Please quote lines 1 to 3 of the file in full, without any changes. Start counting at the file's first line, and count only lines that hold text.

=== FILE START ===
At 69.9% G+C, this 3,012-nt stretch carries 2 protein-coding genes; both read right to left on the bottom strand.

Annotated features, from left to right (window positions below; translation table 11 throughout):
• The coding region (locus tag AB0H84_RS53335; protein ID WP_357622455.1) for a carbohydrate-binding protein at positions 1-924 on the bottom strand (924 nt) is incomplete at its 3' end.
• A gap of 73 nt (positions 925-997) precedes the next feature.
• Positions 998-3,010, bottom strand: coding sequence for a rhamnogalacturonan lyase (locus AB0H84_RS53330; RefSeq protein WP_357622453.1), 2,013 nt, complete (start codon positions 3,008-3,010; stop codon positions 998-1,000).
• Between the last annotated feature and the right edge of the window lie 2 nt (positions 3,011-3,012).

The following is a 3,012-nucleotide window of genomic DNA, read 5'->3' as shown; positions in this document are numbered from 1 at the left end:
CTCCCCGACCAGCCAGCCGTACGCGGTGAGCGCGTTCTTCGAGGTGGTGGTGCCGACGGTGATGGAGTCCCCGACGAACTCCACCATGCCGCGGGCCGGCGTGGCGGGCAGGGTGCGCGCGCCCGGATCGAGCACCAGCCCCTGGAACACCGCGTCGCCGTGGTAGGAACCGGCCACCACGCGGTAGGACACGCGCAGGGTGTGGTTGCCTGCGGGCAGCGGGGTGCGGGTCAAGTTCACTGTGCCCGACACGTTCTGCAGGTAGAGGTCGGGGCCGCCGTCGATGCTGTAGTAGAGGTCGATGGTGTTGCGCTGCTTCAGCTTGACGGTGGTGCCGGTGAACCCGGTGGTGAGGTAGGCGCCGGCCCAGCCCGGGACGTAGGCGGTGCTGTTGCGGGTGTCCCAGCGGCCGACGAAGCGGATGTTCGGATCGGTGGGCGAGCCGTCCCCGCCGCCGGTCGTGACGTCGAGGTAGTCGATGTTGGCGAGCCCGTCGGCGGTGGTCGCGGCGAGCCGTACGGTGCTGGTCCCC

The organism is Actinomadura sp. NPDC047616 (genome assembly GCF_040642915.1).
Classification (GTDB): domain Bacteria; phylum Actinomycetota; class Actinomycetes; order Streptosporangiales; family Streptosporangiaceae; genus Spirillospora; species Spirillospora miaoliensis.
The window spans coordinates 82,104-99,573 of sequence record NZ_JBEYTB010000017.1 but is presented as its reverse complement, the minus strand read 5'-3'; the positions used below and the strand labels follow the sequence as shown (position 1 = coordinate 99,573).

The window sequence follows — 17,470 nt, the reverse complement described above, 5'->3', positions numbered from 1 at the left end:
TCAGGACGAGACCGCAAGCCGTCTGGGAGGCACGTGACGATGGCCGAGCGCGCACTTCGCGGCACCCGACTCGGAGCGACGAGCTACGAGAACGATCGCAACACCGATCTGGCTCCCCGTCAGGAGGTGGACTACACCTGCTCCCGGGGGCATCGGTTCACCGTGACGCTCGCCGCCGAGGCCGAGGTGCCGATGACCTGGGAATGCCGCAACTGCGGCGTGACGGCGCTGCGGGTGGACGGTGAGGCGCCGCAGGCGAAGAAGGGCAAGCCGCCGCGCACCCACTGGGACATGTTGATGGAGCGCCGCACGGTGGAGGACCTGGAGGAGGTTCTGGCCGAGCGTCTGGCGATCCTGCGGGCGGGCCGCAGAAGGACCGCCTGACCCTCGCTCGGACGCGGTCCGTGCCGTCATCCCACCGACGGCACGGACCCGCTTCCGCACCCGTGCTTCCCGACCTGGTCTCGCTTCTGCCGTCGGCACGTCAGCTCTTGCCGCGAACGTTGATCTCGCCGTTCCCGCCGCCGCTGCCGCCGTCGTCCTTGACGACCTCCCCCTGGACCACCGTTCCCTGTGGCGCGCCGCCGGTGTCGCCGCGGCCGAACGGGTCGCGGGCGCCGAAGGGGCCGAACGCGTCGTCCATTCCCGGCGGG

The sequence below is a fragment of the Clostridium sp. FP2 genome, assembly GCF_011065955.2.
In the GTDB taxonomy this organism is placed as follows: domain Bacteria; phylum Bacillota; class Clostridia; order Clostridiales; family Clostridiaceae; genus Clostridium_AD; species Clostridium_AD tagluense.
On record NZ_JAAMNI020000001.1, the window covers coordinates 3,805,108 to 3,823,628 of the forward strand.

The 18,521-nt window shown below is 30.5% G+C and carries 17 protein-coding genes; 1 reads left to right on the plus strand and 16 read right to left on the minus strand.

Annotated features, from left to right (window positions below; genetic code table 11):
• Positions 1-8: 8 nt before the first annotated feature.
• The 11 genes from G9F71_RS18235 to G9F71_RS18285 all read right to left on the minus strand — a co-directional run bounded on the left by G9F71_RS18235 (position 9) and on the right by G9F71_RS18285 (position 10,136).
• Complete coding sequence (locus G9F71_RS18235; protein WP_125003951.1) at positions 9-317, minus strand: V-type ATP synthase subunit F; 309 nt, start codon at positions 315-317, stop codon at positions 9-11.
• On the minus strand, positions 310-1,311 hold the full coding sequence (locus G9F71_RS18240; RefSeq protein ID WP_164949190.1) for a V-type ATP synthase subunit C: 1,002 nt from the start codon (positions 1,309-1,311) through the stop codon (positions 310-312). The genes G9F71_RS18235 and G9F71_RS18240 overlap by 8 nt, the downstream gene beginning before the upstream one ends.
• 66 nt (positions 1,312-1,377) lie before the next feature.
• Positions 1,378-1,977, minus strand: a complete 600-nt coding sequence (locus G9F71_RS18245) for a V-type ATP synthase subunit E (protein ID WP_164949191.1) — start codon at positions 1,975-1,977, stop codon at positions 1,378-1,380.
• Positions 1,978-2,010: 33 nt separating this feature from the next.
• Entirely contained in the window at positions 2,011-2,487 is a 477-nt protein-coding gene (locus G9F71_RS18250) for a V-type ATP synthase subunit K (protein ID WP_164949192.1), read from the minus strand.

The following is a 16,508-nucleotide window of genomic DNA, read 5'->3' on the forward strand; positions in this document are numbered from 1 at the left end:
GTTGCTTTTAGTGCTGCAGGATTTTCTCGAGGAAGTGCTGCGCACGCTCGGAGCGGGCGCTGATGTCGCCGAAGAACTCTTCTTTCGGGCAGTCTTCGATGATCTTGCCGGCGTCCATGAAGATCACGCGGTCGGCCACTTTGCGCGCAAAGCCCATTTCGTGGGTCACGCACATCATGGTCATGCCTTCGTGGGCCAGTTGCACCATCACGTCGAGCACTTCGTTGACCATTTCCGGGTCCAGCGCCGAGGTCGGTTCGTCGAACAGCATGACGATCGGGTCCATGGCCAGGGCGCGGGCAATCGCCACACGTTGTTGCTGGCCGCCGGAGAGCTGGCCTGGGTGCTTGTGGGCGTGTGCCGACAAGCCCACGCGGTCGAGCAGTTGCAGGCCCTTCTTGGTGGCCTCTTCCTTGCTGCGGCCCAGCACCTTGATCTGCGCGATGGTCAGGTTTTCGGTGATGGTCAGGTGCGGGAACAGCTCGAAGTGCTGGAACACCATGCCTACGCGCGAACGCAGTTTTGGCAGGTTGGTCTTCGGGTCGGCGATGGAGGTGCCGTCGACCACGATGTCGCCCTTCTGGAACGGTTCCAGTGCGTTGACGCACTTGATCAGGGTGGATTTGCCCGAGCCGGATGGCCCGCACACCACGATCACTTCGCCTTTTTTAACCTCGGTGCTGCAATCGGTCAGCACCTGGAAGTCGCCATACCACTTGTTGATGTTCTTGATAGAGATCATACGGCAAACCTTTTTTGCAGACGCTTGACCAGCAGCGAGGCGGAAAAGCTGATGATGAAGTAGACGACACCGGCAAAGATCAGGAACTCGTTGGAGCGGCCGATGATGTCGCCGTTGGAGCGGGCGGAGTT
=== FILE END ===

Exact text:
At 69.9% G+C, this 3,012-nt stretch carries 2 protein-coding genes; both read right to left on the bottom strand.

Annotated features, from left to right (window positions below; translation table 11 throughout):
• The coding region (locus tag AB0H84_RS53335; protein ID WP_357622455.1) for a carbohydrate-binding protein at positions 1-924 on the bottom strand (924 nt) is incomplete at its 3' end.